The indictments also say that the Russian agents purchased the use of a computer server in Arizona, using bitcoin to hide their financial transactions. The Arizona server was used to receive the hacked emails from the servers of the Democratic Party and the chairman of Clinton’s campaign, the indictment alleges. If true it would mean the transfer of the emails took place within the United States, rather than overseas, presumably to Russia.
Some members of the Veterans’ Intelligence Professionals for Sanity argue that metadata evidence points to a local download from the Democratic computers, in other words a leak, rather than a hack. They write the NSA would have evidence of a hack and, unlike this indictment, could make the evidence public: “Given NSA’s extensive trace capability, we conclude that DNC and HRC servers alleged to have been hacked were, in fact, not hacked. The evidence that should be there is absent; otherwise, it would surely be brought forward, since this could be done without any danger to sources and methods.”
That argument was either ignored or dismissed by Mueller’s team.
The Geopolitical Context
It is not only allies of Trump, as the Times thinks, who believe the timing of the indictments, indeed the entire Russia-gate scandal, is intended to prevent Trump from pursuing detente with nuclear-armed Russia. Trump said of the indictments that, “I think that really hurts our country and it really hurts our relationship with Russia. I think that we would have a chance to have a very good relationship with Russia and a very good chance — a very good relationship with President Putin.”
There certainly appear to be powerful forces in the U.S. that want to stop that.
After the collapse of the Soviet Union in 1991, Wall Street rushed in behind Boris Yeltsin and Russian oligarchs to asset strip virtually the entire country, impoverishing the population. Amid widespread accounts of this grotesque corruption, Washington intervened in Russian politics to help get Yeltsin re-elected in 1996. The political rise of Vladimir Putin after Yeltsin resigned on New Year’s Eve 1999 reversed this course, restoring Russian sovereignty over its economy and politics.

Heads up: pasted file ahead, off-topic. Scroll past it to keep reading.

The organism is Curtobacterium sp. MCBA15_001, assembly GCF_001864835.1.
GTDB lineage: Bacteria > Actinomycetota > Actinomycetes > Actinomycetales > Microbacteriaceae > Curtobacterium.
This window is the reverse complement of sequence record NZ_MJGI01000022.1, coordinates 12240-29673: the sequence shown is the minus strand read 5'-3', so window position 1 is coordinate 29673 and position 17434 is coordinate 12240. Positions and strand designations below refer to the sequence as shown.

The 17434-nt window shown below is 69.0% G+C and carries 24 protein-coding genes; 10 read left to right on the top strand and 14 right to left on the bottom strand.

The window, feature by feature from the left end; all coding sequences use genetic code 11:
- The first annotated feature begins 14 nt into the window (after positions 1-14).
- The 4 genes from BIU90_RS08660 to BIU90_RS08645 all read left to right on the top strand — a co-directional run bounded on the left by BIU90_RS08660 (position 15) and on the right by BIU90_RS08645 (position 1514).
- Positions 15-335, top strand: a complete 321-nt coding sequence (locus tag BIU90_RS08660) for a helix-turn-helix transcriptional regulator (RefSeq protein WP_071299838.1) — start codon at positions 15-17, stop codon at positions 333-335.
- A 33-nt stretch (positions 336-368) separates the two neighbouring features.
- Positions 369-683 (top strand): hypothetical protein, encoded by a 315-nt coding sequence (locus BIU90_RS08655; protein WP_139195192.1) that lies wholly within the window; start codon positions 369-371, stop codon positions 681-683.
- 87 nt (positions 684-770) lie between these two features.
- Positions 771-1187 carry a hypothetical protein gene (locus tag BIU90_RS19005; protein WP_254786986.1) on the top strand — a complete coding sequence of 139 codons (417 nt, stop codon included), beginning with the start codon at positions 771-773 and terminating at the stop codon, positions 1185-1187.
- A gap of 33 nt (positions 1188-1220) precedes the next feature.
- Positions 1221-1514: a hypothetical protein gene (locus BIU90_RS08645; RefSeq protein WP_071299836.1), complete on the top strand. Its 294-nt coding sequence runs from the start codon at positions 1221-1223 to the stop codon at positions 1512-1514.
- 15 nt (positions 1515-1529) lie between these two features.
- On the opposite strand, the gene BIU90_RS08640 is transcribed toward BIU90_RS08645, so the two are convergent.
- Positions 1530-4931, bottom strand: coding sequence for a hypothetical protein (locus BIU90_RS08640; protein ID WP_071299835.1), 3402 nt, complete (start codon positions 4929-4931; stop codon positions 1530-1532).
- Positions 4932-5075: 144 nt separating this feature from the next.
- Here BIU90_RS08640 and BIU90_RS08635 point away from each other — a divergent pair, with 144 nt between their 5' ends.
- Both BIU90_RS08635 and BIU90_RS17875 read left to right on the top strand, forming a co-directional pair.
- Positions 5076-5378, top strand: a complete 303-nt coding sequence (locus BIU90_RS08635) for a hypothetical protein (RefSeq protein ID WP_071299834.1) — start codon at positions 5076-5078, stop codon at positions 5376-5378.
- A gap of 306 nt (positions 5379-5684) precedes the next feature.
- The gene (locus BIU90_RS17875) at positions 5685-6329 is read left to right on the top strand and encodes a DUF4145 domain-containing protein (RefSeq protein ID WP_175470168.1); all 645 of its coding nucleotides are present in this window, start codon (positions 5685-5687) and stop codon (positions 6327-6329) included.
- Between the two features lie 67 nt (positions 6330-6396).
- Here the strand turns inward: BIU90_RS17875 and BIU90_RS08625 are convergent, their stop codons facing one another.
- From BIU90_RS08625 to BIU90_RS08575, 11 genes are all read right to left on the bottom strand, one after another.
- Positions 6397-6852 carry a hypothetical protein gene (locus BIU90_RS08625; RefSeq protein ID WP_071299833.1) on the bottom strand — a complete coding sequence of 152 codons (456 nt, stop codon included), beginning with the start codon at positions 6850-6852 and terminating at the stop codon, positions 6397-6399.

That inflamed American hawks whose desire is to install another Yeltsin-like figure and resume U.S. exploitation of Russia’s vast natural and financial resources. To advance that cause, U.S. presidents have supported the eastward expansion of NATO and have deployed 30,000 troops on Russia’s borders.
In 2014, the Obama administration helped orchestrate a coup that toppled the elected government of Ukraine and installed a fiercely anti-Russian regime. The U.S. also undertook the risky policy of aiding jihadists to overthrow a secular Russian ally in Syria. The consequences have brought the world closer to nuclear annihilation than at any time since the Cuban missile crisis in 1962.
In this context, the Democratic Party-led Russia-gate appears to have been used not only to explain away Clinton’s defeat but to stop Trump — possibly via impeachment or by inflicting severe political damage — because he talks about cooperation with Russia.
Joe Lauria is editor-in-chief of Consortium News and a former correspondent for The Wall Street Journal, Boston Globe, Sunday Times of London and numerous other newspapers. He can be reached at email@example.com and followed on Twitter @unjoe .